Sewage sludge contains lots of valuable elements which are prized as fertiliser for use in agriculture. Phosphorus in particular is an important nutrient for plants. Researchers at Landshut University of Applied Sciences are therefore looking at ways in which wastewater treatment facilities can use sewage sludge effectively, particularly in rural areas. They are doing this in conjunction with partners based in the Czech Republic.
The sludge that settles in sedimentation tanks is full of valuable substances like phosphorus, nitrogen or potassium. For this reason, it is often used in agriculture as fertiliser on fields. However, the sewage sludge also often contains contaminants which are harmful to the environment and health such as microplastics, heavy metals like copper or zinc, hormone disrupters such as plasticisers, or pharmaceutical residues.
According to the coalition agreement between the parties of the German federal government, spreading sewage sludge as fertiliser is to be discontinued and instead the compounds containing phosphorus are to be recovered for subsequent use in fertilisers.
Recovering phosphates from sewage sludge
"Phosphorus is a finite resource and easily accessible reserves are expected to be depleted in the next 80 to 120 years. German wastewater potentially contains around 70,000 tonnes of phosphorus which could be recovered each year, whereas Germany alone consumes some 120,000 tonnes per year," explains Prof. Diana Hehenberger-Risse from the Technology Centre for Energy at Landshut University of Applied Sciences.
It is now mandatory for large wastewater treatment plants to recycle phosphorus. This could also make ecological sense for smaller facilities. However, according to Hehenberger-Risse, "The modifications required to recover phosphates are technically complex and require massive investment on the part of smaller sewage plants. To make it worthwhile and ensure that sewage charges don't skyrocket, municipal authorities need to cooperate and find a joint solution."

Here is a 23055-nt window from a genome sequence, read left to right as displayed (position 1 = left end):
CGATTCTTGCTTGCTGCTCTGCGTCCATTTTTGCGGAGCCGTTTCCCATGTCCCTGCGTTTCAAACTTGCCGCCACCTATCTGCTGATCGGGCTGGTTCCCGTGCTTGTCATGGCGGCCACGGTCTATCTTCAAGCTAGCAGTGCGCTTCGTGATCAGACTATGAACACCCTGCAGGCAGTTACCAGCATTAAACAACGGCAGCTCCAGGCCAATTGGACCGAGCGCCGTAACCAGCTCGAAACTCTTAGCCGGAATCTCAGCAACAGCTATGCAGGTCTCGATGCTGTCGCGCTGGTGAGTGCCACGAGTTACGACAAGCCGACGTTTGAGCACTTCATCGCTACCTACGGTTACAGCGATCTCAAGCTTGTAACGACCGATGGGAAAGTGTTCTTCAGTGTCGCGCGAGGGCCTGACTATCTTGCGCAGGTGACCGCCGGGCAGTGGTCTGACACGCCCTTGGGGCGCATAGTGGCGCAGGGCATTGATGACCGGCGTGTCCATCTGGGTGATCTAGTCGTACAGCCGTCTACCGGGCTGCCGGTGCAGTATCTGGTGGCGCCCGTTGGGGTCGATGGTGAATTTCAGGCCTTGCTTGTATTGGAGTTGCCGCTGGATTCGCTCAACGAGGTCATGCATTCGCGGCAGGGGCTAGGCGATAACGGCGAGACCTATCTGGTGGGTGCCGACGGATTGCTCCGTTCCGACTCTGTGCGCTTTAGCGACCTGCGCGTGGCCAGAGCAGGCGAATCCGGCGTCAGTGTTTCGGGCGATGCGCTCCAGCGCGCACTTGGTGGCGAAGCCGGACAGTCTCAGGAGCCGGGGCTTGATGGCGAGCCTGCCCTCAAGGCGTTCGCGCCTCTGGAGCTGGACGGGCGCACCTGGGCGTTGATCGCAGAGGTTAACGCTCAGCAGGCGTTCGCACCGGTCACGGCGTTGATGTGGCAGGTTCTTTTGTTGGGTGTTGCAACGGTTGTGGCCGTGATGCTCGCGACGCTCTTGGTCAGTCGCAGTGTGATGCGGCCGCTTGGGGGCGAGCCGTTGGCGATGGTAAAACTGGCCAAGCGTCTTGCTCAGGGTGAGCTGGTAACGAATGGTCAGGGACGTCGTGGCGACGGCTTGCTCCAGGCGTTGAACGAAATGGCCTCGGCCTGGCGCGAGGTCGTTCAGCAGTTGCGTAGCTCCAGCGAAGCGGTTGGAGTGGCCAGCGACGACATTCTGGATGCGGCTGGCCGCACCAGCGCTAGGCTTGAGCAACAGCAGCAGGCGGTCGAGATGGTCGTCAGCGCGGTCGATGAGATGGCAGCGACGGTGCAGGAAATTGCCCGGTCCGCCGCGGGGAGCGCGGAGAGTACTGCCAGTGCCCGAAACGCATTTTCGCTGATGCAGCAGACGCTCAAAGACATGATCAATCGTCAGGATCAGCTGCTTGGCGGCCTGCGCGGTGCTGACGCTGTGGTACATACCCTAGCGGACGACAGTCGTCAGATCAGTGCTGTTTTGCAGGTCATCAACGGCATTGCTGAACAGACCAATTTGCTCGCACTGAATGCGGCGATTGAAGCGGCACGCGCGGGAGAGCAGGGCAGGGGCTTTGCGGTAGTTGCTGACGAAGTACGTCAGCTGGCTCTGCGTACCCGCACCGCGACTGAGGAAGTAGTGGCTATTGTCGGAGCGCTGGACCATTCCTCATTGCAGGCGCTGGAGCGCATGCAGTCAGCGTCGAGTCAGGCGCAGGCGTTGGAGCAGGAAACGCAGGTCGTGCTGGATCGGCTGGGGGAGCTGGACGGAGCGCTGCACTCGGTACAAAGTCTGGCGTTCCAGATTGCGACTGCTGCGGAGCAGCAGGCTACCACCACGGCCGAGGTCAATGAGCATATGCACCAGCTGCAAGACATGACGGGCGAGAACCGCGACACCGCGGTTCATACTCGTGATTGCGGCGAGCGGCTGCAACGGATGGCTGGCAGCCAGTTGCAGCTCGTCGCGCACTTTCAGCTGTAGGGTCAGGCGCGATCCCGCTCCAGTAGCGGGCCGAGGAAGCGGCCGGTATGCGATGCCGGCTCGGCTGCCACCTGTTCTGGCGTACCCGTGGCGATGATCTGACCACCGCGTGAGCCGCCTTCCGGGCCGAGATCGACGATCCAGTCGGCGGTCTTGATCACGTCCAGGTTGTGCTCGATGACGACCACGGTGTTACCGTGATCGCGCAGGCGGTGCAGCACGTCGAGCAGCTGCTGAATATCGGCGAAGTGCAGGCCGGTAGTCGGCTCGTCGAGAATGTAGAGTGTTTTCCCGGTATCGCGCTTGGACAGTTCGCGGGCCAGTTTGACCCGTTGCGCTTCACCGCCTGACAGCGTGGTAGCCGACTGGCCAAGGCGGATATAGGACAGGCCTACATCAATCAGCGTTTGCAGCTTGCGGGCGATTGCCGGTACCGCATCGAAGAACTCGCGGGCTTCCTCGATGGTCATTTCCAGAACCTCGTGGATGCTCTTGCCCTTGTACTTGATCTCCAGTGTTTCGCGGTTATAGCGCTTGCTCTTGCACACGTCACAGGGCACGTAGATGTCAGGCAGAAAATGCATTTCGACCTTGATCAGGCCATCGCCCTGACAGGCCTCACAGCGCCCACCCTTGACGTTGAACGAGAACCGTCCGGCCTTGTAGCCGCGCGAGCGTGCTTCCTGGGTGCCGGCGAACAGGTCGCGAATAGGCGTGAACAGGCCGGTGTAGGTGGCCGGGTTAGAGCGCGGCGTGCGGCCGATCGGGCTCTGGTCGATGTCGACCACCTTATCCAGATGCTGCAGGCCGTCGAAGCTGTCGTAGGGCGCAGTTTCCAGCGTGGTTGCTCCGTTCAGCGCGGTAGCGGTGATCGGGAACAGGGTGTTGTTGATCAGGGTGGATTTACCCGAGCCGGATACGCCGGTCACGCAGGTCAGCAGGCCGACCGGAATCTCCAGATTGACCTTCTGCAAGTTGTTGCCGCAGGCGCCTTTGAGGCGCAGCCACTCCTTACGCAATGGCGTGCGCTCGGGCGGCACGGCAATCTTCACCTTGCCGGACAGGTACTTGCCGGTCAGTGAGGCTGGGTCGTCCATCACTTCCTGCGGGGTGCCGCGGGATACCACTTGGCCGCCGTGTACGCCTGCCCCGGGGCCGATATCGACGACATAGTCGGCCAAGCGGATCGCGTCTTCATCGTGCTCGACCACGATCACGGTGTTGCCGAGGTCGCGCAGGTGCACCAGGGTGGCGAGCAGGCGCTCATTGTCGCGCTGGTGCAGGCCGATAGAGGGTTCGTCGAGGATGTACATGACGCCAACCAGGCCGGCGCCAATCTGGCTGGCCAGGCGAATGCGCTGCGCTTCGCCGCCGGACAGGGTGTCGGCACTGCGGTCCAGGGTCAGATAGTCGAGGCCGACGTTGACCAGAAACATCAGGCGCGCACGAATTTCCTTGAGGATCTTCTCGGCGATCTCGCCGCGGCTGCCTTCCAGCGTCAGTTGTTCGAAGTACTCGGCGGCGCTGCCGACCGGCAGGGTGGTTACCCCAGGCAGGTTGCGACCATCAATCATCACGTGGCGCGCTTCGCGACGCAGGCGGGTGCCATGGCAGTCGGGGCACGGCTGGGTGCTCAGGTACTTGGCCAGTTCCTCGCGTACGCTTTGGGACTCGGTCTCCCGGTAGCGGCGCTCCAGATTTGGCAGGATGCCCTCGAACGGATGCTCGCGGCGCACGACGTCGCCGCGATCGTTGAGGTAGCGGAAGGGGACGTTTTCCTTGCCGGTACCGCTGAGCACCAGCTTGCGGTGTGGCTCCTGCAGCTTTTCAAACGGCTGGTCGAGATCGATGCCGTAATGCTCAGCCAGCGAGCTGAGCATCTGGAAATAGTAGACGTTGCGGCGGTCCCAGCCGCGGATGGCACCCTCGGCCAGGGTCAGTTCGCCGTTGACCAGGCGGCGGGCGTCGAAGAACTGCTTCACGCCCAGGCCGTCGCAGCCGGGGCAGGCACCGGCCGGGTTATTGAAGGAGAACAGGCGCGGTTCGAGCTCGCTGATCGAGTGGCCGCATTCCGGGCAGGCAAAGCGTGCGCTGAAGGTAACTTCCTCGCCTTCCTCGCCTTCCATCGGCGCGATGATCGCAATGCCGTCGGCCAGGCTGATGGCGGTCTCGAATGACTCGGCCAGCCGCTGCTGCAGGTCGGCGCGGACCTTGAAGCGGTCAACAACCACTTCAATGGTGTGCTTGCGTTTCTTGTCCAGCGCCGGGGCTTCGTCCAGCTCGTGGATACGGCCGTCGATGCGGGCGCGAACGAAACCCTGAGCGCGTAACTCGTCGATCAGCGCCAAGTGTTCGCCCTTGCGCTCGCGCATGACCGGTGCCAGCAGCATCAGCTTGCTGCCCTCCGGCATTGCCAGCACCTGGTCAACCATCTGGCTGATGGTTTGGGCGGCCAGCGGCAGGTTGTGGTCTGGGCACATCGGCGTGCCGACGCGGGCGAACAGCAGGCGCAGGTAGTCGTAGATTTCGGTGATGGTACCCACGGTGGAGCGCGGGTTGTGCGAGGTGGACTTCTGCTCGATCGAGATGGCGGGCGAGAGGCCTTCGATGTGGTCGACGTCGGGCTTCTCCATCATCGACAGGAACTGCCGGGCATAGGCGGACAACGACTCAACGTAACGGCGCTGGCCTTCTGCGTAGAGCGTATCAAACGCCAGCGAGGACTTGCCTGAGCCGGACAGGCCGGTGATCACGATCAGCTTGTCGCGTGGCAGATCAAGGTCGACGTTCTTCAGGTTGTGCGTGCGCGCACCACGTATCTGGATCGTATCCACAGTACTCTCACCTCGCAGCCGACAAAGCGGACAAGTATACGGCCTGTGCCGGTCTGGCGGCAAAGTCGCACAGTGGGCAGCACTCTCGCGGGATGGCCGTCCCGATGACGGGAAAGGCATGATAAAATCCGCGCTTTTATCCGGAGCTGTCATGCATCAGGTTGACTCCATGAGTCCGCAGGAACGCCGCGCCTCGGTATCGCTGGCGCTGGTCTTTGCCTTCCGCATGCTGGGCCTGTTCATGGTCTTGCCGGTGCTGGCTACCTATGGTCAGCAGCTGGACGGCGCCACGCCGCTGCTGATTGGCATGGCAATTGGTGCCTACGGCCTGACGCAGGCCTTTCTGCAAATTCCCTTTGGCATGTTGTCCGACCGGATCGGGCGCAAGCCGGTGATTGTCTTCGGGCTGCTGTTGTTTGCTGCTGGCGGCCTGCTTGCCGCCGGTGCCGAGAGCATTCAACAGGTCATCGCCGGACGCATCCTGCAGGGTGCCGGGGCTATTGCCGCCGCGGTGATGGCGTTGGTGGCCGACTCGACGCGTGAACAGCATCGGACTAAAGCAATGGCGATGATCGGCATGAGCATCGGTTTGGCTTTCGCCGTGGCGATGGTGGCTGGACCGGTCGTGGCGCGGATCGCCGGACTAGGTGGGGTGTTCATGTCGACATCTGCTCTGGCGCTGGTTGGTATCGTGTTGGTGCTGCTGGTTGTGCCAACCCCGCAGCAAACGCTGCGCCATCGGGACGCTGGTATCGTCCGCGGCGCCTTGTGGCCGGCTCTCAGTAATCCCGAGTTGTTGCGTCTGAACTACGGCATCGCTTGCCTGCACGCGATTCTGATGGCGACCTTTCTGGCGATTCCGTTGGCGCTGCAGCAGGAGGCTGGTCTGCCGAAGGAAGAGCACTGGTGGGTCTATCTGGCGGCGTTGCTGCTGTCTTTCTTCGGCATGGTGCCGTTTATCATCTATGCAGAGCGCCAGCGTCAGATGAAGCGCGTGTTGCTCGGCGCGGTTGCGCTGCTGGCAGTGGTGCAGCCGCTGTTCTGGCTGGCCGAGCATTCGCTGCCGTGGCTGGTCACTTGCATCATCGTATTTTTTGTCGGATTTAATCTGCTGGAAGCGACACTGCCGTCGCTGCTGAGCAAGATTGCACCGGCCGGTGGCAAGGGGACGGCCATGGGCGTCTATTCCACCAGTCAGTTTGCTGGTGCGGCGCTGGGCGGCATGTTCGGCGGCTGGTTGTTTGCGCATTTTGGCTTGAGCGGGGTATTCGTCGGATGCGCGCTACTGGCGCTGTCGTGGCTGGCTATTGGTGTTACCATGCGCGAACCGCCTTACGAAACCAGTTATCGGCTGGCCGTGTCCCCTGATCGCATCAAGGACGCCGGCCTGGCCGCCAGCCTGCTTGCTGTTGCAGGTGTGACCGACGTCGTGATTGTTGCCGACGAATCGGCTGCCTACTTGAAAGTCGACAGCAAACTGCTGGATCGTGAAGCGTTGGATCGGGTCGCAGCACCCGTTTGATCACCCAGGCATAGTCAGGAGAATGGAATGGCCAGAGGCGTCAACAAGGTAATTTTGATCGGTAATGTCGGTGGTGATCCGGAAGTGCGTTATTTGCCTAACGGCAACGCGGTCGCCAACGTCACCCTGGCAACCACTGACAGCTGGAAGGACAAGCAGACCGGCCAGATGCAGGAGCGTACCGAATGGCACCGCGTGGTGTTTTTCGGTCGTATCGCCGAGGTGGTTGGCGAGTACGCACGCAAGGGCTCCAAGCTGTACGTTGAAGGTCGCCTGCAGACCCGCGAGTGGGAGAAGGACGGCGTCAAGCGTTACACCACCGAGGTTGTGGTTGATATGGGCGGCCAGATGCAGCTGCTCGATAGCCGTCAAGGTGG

To find out what that could be, the environmental scientist is working on a research project known as greenIKK. Partners on the project include her colleague at Landshut, the chemist Prof. Josef Hofmann, IKOM Stiftland (a special purpose association) and the Czech Forestry and Game Management Research Institute. The Landshut faculties for Mechanical Engineering and Interdisciplinary Studies also participate substantially in the project. Together their objective is to use sewage sludge effectively. "This reduces the emission of greenhouse gases and increases resource efficiency," says Hehenberger-Risse. The project is scheduled to run until the end of 2019 and is being financed by the European Regional Development Fund.
The objective: to use sewage sludge effectively
The researchers are focusing on the district of Tirschenreuth in Bavaria and the neighbouring region of Tachov/Cheb in Czechia. "Among other things, we are looking at how to recover phosphorus, nitrogen and trace elements from wastewater and sewage sludge in a commercially and ecologically viable way," explains Hofmann. "Our Czech partners are assisting us with chemical analysis. As well as measuring the phosphorus content, they will be determining its quality as a fertiliser, i.e. how easily plants can utilise it."
Often some of the sewage sludge from facilities is dried and incinerated. Phosphorus can also be extracted from the ash. A complex process of drying is necessary to ensure that the sludge burns readily. "That requires a lot of energy," says Hehenberger-Risse. With the project partners she therefore wishes to test whether wastewater treatment plants can use solar power for drying purposes and if so which ones. They are also exploring whether it makes sense for plant operators to join forces and dry sludge from various local authorities at central facilities.